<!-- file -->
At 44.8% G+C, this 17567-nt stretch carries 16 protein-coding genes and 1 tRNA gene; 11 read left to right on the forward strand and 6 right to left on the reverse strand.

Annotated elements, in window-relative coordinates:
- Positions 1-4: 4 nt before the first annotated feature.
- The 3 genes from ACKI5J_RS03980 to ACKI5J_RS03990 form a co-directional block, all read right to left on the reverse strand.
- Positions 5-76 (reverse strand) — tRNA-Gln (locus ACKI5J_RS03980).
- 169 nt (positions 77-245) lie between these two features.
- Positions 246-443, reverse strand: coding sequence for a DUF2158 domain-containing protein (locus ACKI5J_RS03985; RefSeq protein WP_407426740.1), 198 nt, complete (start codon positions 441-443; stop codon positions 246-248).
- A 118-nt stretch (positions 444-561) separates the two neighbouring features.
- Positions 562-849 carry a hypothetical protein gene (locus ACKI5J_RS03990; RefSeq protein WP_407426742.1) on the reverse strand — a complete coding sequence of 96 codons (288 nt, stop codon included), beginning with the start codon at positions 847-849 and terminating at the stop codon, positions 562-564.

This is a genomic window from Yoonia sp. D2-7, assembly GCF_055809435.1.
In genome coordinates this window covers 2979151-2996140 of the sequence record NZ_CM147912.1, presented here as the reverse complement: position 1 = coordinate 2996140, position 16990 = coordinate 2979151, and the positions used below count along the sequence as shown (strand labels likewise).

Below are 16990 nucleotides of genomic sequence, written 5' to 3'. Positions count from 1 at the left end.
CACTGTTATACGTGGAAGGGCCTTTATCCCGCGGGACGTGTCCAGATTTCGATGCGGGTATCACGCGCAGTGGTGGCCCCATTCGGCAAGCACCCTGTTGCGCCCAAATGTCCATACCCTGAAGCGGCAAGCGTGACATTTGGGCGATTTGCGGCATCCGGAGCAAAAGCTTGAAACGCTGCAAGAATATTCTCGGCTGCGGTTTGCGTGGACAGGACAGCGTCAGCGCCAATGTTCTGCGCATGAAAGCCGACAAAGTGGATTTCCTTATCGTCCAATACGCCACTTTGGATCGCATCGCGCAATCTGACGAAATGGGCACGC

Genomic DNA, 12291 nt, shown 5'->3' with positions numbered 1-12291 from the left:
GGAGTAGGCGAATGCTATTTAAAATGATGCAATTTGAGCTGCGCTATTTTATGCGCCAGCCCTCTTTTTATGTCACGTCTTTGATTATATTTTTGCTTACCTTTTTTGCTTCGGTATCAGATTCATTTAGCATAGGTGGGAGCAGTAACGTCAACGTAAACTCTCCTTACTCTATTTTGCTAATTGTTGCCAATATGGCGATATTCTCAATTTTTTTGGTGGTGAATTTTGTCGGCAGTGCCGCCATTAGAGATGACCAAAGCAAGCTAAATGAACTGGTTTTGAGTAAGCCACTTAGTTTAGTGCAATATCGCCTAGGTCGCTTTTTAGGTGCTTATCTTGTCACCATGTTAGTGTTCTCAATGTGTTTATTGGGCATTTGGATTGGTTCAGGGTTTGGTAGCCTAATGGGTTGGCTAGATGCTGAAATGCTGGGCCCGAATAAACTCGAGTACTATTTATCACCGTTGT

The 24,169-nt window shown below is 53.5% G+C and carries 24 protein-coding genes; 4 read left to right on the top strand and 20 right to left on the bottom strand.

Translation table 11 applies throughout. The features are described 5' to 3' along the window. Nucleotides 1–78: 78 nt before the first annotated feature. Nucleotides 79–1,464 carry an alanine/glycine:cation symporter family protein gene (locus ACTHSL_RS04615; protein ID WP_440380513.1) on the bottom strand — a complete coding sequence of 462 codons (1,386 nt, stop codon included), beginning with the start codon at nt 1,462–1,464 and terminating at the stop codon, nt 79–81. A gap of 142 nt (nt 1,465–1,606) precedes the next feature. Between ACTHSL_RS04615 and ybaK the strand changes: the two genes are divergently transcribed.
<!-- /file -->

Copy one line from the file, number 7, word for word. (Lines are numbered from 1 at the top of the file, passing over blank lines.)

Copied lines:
- Positions 246-443, reverse strand: coding sequence for a DUF2158 domain-containing protein (locus ACKI5J_RS03985; RefSeq protein WP_407426740.1), 198 nt, complete (start codon positions 441-443; stop codon positions 246-248).